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I am a dog sitter, which means I’m surrounded by happy pups 24/7. Things get wild at mealtime — something my dog, Riggins, will not allow to be missed. In fact, Riggins takes his mealtimes so seriously, he will start warning me that I need to get everyone’s food ready long before it is time.
It’s rare that a morning passes when I’m not facedown in my pillow screaming, “TOO EARLY!” to Riggins and whichever dogs he has convinced to protest with him. If I were to give in and look in their direction, I’d see a line of pitiful pups with their heads resting on my mattress in full pout, acting as if they have never eaten before in their lives.
The question for me: How do I safely feed a pack of pups without going broke on dishware? Here are a few tips I’ve picked up:
1. Embrace mixing bowls
I had a friend drop off a bunch of her dog supplies that she was no longer using. When I screamed with glee at the number of dog bowls she had, she told me she used to purchase bowl after bowl looking for the best one until a friend suggested mixing bowls. Ceramic bowls are fun, but stainless steel is considered very safe and is often less expensive. Although a mixing bowl is a little different shape than a typical dog bowl, it works just as well and can save you money. Check out your local dollar store for some great options.
2. Say yes to seconds
There’s nothing wrong with purchasing gently used items. Just do it wisely. Pass on anything that looks damaged or scratched. Steer clear of any lead-based glaze or paint, and skip anything plastic. Clean the bowls carefully and thoroughly before using. Rule of thumb: If you feel confident feeding humans from the dish, then it’s in good shape for your pup.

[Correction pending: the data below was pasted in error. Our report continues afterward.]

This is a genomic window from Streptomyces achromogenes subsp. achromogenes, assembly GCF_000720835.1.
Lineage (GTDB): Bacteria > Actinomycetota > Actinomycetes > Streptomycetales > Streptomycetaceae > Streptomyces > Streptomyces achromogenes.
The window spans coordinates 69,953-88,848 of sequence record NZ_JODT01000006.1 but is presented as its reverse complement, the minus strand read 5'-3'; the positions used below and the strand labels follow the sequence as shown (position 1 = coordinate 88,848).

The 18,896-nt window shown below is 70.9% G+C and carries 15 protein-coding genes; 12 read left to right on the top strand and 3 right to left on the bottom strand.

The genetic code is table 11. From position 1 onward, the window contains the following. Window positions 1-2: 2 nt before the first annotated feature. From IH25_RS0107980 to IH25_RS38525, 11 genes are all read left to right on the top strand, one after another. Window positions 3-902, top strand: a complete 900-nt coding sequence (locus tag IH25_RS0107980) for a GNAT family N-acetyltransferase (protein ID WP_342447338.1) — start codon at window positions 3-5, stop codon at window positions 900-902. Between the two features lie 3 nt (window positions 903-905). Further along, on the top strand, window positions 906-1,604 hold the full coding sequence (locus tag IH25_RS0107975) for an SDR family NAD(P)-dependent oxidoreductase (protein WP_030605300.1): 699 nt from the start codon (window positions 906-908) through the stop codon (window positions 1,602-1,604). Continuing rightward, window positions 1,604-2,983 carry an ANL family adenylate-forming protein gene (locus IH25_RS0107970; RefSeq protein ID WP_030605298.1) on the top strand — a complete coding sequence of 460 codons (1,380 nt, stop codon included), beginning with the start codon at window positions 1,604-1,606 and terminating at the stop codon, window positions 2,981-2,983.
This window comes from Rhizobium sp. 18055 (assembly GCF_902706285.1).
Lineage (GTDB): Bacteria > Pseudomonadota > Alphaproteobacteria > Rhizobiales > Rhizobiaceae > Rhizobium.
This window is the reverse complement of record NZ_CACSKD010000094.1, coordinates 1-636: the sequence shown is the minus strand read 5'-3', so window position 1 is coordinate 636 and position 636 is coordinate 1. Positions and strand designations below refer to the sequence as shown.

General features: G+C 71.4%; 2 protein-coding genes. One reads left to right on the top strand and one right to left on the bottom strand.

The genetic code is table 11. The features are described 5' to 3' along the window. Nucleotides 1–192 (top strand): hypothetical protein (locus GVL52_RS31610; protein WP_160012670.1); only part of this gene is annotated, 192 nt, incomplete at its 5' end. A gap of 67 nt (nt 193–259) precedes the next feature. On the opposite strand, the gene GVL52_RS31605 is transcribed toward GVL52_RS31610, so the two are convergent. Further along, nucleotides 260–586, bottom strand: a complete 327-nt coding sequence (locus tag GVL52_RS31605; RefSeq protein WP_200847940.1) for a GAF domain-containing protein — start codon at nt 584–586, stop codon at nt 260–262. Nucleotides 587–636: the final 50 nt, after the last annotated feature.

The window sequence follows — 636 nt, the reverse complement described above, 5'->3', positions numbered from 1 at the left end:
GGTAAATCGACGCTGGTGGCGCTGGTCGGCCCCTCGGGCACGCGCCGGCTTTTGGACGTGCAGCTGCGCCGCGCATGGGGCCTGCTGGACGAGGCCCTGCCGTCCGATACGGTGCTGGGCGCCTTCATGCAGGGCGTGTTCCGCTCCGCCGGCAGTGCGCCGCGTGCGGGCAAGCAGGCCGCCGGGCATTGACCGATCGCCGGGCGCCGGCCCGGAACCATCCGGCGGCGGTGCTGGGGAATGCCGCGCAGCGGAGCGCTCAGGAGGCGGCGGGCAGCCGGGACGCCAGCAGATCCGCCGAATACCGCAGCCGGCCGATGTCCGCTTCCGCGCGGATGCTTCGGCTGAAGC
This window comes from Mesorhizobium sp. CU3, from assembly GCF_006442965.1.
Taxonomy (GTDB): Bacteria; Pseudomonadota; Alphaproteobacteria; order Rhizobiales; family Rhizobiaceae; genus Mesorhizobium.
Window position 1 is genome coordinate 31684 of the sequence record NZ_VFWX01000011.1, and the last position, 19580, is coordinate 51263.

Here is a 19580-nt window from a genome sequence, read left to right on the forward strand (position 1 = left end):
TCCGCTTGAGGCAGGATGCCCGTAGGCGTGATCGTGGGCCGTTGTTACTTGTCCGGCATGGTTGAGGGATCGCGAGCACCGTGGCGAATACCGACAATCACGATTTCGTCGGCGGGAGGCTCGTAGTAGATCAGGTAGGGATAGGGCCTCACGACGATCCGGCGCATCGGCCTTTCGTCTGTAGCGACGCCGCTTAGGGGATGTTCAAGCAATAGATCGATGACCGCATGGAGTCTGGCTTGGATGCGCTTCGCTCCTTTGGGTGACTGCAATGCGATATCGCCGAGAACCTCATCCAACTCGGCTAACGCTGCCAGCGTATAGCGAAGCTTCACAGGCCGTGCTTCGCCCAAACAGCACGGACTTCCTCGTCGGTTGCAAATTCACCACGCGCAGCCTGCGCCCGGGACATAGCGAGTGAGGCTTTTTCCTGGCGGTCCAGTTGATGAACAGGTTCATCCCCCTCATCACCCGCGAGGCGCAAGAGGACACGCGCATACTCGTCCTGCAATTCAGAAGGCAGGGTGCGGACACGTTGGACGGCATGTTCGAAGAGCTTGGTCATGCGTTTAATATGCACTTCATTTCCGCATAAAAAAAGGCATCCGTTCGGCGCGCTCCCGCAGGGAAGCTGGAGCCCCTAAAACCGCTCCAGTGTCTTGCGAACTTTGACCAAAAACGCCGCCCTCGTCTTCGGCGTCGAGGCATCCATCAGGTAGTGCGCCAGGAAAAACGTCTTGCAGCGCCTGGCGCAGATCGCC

￼3. Separate food and combine water
In a perfect world, every pup in my care would have his own food and water bowl. But my world is not perfect, so that doesn’t happen.
If you, like me, live on the outskirts of perfection and have multiple dogs, do what I do and combine the water bowls. I have one huge bowl inside and one huge bowl outside for the gang to guzzle from. Food, on the other hand, remains separate for each dog. Even the sweetest dog can be food aggressive, which can be triggered quickly, even if never seen before. Keeping everyone separate is safest for all.
4. Get creative about gobblers
Riggins is the fastest eater in the West. I put his food in a bowl, and it is gobbled up in seconds. Years ago, I invested in a slow-feeding bowl, but if you have a gobbler you can improvise one with the same results. Add a tennis ball, large rock, or even a smaller bowl upside down in the center of your dog’s bowl, and put the food around it. Or separate the meal into multiple bowls or a muffin tin. These options act in the same way a slow feeder does and force your dog to take some well-needed breaths while he figures out how to get his next mouthful.
Bottom line: You don’t have to spend a bundle on your pup’s dishware to have a happy dog!
Read more by Wendy Newell:
- Don’t Tell Me How to Parent My Dog!
- My Dog Riggins Is a Full Partner in My Dog-Sitting Business
- 5 Reasons My Senior Dog Is the Best
About the author: Wendy Newell is a former VP of Sales turned Grade A Dog Sitter. After years of stress, she decided to leave the world of “always be closing” to one of tail wags and licks. Wendy’s new career keeps her busy hiking, being a dog chauffeur, picking up poo, sacrificing her bed, and other fur-filled activities. Wendy and her dog, Riggins, take their always-changing pack of pups on adventures throughout the Los Angeles area, where they live together in a cozy, happy home. You can learn more about Wendy, Riggins, and their adventures on Facebook and Instagram.